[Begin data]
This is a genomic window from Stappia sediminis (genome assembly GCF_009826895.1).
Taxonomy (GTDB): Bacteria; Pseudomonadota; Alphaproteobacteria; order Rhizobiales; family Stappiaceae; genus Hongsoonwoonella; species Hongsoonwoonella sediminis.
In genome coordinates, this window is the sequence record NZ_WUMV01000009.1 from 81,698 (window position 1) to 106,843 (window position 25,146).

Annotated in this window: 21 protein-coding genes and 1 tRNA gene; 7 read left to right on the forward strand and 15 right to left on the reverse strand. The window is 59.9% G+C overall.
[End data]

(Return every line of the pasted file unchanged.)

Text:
This is a genomic window from Stappia sediminis (genome assembly GCF_009826895.1).
Taxonomy (GTDB): Bacteria; Pseudomonadota; Alphaproteobacteria; order Rhizobiales; family Stappiaceae; genus Hongsoonwoonella; species Hongsoonwoonella sediminis.
In genome coordinates, this window is the sequence record NZ_WUMV01000009.1 from 81,698 (window position 1) to 106,843 (window position 25,146).

Annotated in this window: 21 protein-coding genes and 1 tRNA gene; 7 read left to right on the forward strand and 15 right to left on the reverse strand. The window is 59.9% G+C overall.